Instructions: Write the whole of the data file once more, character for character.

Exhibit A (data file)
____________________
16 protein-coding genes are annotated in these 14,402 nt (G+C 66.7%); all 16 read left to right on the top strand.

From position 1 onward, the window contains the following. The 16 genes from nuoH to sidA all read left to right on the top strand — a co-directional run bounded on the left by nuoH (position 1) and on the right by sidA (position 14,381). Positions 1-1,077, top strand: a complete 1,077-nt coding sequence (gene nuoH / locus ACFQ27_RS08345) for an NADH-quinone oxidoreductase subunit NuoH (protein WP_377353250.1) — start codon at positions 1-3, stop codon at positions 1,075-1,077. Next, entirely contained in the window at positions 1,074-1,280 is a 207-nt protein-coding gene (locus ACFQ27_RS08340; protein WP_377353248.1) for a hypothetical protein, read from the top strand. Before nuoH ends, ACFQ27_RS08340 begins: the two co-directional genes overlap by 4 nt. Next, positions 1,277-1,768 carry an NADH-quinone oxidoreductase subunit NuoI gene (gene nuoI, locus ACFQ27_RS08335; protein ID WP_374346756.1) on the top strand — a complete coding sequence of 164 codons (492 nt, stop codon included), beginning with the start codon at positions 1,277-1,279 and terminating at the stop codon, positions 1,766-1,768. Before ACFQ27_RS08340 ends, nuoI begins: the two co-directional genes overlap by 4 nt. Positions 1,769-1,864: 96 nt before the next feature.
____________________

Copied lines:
16 protein-coding genes are annotated in these 14,402 nt (G+C 66.7%); all 16 read left to right on the top strand.

From position 1 onward, the window contains the following. The 16 genes from nuoH to sidA all read left to right on the top strand — a co-directional run bounded on the left by nuoH (position 1) and on the right by sidA (position 14,381). Positions 1-1,077, top strand: a complete 1,077-nt coding sequence (gene nuoH / locus ACFQ27_RS08345) for an NADH-quinone oxidoreductase subunit NuoH (protein WP_377353250.1) — start codon at positions 1-3, stop codon at positions 1,075-1,077. Next, entirely contained in the window at positions 1,074-1,280 is a 207-nt protein-coding gene (locus ACFQ27_RS08340; protein WP_377353248.1) for a hypothetical protein, read from the top strand. Before nuoH ends, ACFQ27_RS08340 begins: the two co-directional genes overlap by 4 nt. Next, positions 1,277-1,768 carry an NADH-quinone oxidoreductase subunit NuoI gene (gene nuoI, locus ACFQ27_RS08335; protein ID WP_374346756.1) on the top strand — a complete coding sequence of 164 codons (492 nt, stop codon included), beginning with the start codon at positions 1,277-1,279 and terminating at the stop codon, positions 1,766-1,768. Before ACFQ27_RS08340 ends, nuoI begins: the two co-directional genes overlap by 4 nt. Positions 1,769-1,864: 96 nt before the next feature.